It is well understood that an employee requires at least two years' continuous service before obtaining the statutory right not to be unfairly dismissed; and that to avoid a successful claim the employer needs to follow a fair procedure and have a potentially fair reason for dismissal.

When considering the dismissal of a short-term employee (one with less than two years' service), it can be tempting to shorten the normal dismissal process, or not follow one at all. However, employers should be mindful of the type of claims beyond ordinary unfair dismissal which they could be exposed to in such a scenario.

Unfair dismissal: in some circumstances employees do not need two years' service

Employees can claim from day one of employment:

  • If the dismissal is because of, or relates to, the employee's political opinions or affiliation;
  • If the dismissal is connected with the employee's membership of the reserve forces; or
  • For most automatically unfair dismissals (e.g. for health and safety; making a protected disclosure; or for being a member of a trade union). The exceptions (where two years' service is needed) are automatically unfair dismissals because of a spent conviction, or relating to a TUPE transfer. If a dismissal is found to be for an automatically unfair reason the employer's procedure and the reasonableness of the decision to dismiss are irrelevant: the dismissal will always be unfair.

Breach of contract

Breach of contract claims, including wrongful dismissal, do not require any qualifying service.

If an employer doesn't comply with an employee's contract of employment when dismissing (for example, by failing to pay notice pay or follow a contractual disciplinary policy) the employee can claim damages for breach of contract if they have suffered loss (irrespective of length of service). The employer is also likely to lose the benefit of any contractual rights, such as post-employment restrictions preventing the employee working in competition.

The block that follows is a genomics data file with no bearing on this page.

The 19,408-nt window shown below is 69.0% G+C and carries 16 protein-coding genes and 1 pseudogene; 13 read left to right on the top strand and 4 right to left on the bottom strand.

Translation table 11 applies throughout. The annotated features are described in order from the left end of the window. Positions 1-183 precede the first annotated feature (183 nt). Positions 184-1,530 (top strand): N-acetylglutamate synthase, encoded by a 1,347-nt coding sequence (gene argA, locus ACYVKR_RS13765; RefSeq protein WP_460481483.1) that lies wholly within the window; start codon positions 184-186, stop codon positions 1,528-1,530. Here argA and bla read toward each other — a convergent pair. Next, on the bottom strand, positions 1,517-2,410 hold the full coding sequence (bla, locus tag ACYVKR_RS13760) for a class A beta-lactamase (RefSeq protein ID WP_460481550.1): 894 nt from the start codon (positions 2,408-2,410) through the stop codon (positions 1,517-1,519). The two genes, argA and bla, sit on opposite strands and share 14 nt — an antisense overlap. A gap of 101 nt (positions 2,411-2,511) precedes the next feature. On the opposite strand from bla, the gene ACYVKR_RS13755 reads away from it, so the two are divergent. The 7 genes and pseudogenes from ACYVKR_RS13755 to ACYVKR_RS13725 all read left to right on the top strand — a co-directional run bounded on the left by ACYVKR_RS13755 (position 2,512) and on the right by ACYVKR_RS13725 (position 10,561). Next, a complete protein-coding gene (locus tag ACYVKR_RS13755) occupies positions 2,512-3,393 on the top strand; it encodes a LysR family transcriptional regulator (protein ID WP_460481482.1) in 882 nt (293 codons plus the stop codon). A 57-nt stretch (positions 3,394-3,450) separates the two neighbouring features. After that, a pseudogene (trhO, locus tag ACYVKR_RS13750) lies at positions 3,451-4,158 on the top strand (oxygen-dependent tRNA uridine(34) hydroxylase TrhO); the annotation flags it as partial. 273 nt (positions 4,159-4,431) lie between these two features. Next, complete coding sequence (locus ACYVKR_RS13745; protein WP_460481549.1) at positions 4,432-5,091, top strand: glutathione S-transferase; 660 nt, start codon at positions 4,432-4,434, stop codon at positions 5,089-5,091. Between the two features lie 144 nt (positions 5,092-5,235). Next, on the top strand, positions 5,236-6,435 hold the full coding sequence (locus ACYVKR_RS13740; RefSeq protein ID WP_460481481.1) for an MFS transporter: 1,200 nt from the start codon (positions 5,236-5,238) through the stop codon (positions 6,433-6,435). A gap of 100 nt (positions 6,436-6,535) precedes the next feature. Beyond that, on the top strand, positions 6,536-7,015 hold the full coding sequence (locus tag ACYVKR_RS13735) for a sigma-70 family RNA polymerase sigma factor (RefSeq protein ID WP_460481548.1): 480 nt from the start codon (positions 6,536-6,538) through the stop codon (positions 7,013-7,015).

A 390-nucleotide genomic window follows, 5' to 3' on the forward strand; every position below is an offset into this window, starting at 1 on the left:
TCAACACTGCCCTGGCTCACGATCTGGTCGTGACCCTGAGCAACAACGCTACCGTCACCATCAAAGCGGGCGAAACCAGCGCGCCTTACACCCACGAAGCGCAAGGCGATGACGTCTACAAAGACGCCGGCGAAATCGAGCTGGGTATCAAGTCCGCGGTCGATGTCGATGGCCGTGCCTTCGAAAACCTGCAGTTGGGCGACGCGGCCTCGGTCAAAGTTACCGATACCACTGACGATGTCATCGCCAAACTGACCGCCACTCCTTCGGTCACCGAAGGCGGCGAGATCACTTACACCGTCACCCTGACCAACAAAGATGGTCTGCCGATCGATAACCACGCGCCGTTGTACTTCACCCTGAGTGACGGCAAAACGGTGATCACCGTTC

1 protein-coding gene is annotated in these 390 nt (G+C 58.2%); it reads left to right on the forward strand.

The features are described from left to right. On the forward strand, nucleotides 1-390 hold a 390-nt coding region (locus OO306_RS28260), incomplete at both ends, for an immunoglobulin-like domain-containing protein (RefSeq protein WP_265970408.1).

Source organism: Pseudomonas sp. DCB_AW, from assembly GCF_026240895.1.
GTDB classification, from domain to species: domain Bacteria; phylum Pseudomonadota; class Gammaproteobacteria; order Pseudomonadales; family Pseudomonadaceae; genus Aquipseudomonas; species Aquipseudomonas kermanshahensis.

If an employee is dismissed for a discriminatory reason, they will be entitled to bring a claim for unlawful discrimination irrespective of length of service. Discrimination awards are uncapped.

It will not always be obvious when a dismissal could be viewed as being related to a protected characteristic (age; disability; gender reassignment; race; religion or belief; sex; sexual orientation; marriage and civil partnership; or pregnancy and maternity). For example, where there is a period of absence during the first two years' of service which leads the employer to consider dismissal, caution should be exercised to ensure that the absence has not been as a result of a disability. If it was, the employer would need to consider reasonable adjustments and either demonstrate that the disability was not the reason for the dismissal or be able to justify the treatment of the employee as a proportionate means of achieving a legitimate aim.


It can be tempting to circumvent a disciplinary process and jump straight to dismissal when an employee has less than two years' service. However, think about whether there is a risk of a claim of the type listed above.

Even where there is no obvious risk, following a fair (if abbreviated) procedure for employees with less than two years' service can be advisable in terms of protecting reputation and maintaining good employee relations.

Workbox subscribers can access our FAQ on the risks of dismissing employees with less than two years' service, along with detailed advice on calculating whether employees (who are close to the cut-off) have two years' service.